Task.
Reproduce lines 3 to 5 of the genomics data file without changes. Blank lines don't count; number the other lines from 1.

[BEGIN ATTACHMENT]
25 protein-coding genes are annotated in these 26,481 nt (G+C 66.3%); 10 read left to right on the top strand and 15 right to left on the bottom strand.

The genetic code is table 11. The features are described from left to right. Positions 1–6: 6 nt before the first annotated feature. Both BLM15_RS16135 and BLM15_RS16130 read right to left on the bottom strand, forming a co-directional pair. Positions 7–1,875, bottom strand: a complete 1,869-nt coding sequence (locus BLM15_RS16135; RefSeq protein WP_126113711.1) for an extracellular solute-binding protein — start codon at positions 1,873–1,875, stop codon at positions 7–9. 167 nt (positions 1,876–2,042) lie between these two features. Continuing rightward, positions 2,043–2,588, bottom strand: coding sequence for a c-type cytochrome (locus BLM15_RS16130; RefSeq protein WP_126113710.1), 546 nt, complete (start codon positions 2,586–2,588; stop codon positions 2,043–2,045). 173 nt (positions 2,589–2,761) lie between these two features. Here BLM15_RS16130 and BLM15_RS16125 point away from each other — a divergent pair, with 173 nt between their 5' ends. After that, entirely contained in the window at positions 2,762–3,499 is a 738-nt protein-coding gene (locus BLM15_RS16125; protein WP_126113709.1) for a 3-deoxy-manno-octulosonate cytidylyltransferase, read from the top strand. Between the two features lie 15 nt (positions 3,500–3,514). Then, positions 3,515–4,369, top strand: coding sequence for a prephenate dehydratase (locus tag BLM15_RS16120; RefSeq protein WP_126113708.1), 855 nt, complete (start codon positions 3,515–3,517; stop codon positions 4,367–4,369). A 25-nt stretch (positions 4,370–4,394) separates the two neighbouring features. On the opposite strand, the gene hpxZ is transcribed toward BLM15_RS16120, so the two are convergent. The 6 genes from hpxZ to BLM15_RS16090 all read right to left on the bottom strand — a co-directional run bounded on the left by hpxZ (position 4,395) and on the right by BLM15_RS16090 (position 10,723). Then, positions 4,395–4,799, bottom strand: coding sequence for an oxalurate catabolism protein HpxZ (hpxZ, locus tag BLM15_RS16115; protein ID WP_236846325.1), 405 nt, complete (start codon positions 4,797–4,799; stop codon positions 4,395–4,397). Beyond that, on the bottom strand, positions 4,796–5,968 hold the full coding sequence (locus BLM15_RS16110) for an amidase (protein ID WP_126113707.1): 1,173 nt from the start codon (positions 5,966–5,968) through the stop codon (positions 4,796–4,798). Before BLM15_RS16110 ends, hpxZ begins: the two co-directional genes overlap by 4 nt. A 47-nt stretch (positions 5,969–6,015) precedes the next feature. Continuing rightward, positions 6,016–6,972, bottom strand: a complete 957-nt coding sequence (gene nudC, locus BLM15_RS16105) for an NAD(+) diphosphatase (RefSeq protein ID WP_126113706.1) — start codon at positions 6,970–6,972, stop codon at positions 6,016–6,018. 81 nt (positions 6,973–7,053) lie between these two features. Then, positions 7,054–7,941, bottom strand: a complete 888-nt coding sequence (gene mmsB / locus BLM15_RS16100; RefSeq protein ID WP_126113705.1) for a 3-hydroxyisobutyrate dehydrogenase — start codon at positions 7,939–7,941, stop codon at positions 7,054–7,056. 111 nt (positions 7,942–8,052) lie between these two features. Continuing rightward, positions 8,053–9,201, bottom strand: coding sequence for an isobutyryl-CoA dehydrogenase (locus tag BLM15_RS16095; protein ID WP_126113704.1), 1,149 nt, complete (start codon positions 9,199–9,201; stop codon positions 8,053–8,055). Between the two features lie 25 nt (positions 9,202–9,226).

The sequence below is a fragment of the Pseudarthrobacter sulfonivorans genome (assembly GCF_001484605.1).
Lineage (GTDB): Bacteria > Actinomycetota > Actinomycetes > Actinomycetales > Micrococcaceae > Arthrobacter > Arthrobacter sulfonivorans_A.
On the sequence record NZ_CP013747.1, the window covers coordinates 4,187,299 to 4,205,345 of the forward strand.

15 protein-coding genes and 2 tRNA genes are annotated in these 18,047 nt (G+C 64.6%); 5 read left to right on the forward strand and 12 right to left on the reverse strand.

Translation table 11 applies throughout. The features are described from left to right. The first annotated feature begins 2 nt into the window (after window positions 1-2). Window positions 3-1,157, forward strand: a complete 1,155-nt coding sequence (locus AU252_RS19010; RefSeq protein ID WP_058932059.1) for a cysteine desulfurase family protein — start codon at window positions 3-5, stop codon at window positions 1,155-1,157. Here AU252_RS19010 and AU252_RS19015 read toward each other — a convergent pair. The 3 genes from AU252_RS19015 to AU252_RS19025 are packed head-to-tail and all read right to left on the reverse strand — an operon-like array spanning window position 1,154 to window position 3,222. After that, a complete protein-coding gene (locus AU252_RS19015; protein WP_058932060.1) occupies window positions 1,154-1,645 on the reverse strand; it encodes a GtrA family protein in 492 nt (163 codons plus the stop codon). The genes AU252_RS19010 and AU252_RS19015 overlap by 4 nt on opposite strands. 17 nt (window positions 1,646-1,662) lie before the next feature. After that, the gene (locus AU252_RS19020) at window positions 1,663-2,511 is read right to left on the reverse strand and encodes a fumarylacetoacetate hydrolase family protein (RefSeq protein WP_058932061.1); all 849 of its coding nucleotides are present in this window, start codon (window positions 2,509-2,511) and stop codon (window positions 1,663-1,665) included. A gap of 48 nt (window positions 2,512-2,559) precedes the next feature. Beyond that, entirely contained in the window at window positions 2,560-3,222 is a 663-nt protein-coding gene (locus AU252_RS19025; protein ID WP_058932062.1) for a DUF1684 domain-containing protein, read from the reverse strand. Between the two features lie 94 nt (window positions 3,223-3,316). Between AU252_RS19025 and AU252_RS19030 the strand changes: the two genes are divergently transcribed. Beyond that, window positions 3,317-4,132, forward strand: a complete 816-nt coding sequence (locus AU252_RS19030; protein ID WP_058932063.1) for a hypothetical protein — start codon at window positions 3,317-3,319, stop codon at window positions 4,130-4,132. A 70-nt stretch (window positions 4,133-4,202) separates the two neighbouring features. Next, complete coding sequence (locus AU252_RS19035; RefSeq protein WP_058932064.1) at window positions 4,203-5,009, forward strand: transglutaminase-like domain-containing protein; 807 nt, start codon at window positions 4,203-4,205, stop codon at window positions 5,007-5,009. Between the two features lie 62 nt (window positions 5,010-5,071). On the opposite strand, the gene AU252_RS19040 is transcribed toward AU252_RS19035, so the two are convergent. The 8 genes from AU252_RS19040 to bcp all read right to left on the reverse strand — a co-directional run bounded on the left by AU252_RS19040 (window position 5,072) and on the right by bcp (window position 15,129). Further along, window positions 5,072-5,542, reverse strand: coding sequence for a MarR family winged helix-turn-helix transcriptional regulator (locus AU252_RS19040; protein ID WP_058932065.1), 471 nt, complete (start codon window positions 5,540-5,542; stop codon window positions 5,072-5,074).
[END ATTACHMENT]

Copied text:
The sequence below is a fragment of the Pseudarthrobacter sulfonivorans genome (assembly GCF_001484605.1).
Lineage (GTDB): Bacteria > Actinomycetota > Actinomycetes > Actinomycetales > Micrococcaceae > Arthrobacter > Arthrobacter sulfonivorans_A.
On the sequence record NZ_CP013747.1, the window covers coordinates 4,187,299 to 4,205,345 of the forward strand.